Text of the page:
Alzheimer's Communication Guide

Respectful Care

Posted 22nd September 2021

Tips for communicating with a person with Alzheimer’s Disease and other dementia related conditions.

World Alzheimer's Month is an international campaign from Alzheimer's Disease International that takes place every September. An annual opportunity for people to come together to raise awareness and to challenge the stigma that persists around dementia, September 2021 marks the 10th year of this global awareness-raising campaign.

At Respectful Care, we look after over 500 people, more than 60 per cent of which are in the early, middle or late stages of Alzheimer's. We've seen first-hand how unsettling an Alzheimer's diagnosis can be for the individual diagnosed and also for their loved ones.

We've also seen how integral communication is to living well after a diagnosis. It helps people with Alzheimer's keep a sense of self, sustain relationships and maintain their quality of life. Therefore, keeping good communication is pivotal. Although this will become more challenging as Alzheimer's progresses, there are still many ways to communicate meaningfully together.

We hope that our communication guide will help provide comfort and reassurance to those who may find themselves in this situation. For those who need any additional support, we would welcome any direct enquiries.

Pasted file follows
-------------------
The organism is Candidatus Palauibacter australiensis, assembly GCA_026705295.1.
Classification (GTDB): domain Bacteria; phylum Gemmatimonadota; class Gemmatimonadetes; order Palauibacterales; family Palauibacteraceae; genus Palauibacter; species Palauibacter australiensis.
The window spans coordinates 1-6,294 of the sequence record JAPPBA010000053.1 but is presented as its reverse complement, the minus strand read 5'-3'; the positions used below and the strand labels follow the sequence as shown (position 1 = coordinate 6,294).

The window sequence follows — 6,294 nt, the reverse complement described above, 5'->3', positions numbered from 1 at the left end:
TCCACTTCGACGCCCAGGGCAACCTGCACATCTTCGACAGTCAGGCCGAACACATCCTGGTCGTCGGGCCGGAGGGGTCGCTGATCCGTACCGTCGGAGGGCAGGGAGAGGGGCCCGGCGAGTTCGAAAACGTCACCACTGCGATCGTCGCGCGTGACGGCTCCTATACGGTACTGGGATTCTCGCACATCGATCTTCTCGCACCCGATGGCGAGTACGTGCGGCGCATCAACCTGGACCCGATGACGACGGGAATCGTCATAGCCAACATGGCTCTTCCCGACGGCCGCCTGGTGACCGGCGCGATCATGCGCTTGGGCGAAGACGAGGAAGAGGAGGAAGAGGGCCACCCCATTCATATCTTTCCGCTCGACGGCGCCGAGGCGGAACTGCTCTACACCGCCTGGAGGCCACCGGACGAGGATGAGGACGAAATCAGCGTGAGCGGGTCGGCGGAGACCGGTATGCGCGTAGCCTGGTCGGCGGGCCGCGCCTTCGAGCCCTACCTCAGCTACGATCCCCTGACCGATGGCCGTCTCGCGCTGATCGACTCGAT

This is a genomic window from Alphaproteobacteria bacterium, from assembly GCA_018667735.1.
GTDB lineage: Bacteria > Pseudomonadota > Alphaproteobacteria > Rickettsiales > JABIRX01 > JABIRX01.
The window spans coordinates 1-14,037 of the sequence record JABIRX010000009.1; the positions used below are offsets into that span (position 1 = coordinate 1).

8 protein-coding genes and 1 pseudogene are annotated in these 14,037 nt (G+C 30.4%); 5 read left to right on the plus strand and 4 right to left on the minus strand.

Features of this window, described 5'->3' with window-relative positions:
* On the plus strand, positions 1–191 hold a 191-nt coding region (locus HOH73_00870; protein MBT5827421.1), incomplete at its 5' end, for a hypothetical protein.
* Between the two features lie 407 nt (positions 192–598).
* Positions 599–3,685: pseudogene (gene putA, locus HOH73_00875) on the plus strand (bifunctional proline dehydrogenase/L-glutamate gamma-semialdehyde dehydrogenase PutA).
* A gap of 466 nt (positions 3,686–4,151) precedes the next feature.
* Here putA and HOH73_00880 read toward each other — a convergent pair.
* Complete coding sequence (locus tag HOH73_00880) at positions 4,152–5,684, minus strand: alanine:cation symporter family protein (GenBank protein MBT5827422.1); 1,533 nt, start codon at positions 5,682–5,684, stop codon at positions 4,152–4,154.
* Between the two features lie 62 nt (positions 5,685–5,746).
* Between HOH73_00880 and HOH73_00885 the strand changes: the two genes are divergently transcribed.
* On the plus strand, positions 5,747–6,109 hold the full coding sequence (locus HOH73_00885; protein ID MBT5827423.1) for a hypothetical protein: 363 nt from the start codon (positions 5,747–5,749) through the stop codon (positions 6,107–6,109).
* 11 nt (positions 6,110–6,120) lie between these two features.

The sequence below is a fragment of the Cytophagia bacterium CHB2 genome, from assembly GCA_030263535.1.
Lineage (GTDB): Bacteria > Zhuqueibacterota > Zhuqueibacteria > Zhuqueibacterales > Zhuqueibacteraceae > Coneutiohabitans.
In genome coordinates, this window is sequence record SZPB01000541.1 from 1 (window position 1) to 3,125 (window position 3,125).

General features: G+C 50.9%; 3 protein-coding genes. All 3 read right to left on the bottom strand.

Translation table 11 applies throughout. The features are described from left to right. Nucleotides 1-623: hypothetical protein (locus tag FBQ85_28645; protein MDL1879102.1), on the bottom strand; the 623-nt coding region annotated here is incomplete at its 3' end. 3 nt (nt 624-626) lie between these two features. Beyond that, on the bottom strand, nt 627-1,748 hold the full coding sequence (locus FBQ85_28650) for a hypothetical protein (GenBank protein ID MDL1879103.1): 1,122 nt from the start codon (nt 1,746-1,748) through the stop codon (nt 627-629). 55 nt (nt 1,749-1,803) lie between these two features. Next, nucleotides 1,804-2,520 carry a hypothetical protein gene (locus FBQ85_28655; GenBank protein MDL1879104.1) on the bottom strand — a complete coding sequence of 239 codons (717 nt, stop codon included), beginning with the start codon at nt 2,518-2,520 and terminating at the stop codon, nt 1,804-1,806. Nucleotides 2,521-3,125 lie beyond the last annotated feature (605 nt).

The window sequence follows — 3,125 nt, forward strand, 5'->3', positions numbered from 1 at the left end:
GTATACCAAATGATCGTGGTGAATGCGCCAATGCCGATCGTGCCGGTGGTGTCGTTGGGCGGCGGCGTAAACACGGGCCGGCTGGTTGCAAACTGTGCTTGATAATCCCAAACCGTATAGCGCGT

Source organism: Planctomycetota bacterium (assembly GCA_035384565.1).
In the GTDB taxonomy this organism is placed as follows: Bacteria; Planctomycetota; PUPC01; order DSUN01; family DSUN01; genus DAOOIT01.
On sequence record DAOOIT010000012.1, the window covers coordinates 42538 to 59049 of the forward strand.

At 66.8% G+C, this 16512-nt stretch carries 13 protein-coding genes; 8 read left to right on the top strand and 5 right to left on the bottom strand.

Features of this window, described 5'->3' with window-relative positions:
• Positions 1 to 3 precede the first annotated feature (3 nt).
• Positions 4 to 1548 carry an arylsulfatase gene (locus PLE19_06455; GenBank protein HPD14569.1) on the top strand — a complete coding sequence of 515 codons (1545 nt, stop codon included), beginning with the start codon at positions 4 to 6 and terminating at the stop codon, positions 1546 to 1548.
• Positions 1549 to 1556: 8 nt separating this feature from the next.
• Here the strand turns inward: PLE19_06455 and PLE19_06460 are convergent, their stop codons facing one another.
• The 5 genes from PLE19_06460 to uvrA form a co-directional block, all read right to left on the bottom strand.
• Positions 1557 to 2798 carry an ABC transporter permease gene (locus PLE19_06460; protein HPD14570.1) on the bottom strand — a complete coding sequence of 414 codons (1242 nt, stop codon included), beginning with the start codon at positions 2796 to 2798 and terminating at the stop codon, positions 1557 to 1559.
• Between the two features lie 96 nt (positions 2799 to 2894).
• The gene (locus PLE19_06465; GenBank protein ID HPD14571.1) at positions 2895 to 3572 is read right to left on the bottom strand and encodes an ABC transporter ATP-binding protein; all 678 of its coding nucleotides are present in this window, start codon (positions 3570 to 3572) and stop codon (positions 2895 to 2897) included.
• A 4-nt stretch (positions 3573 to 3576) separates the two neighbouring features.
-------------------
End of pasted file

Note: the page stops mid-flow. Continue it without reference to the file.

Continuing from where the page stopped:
Dementia Advice Toolkit

First and foremost, interacting with a person with Alzheimer's requires patience, understanding and excellent listening skills. Those living with dementia need to feel valued and supported as they undergo significant life changes. Loved ones can achieve this by remaining calm at all times, despite any frustrations that may arise. Listening to individuals with Alzheimer’s can be additionally accompanied by small physical gestures, such as patting, holding, or lightly stroking the person's hand while talking to them. This helps to reassure them and can bring a source of physical intimacy and comfort. However, it is vital to recognise that not everyone may be comfortable with this, so please monitor their body language and see how they respond to this action.

In the earlier stages of diagnosis, an individual can still engage in meaningful conversation and undertake social activities. It is worth noting that loved ones and caregivers should not make assumptions about the communication competencies of a person with Alzheimer’s, acknowledging that the disease affects people differently and therefore abilities will vary. Consequently, those with Alzheimer’s mustn’t be excluded from conversations. Their opinions, thoughts and assertions should be sought, heard and responded to. During conversations, those with Alzheimer's should be addressed directly rather than through a companion or caregiver. Again, if the latter occurs, this can evoke feelings of isolation, which should be avoided at all costs.

In the earlier stages of Alzheimer’s, individuals may take some time to respond when participating in a conversation. They should receive all the time they need to reply, and they should never be interrupted unless help is actively requested.

Since the level of support required can differ from person to person and in each stage of Alzheimer's, it is encouraged that loved ones ask what the person is still comfortable doing and what support is required.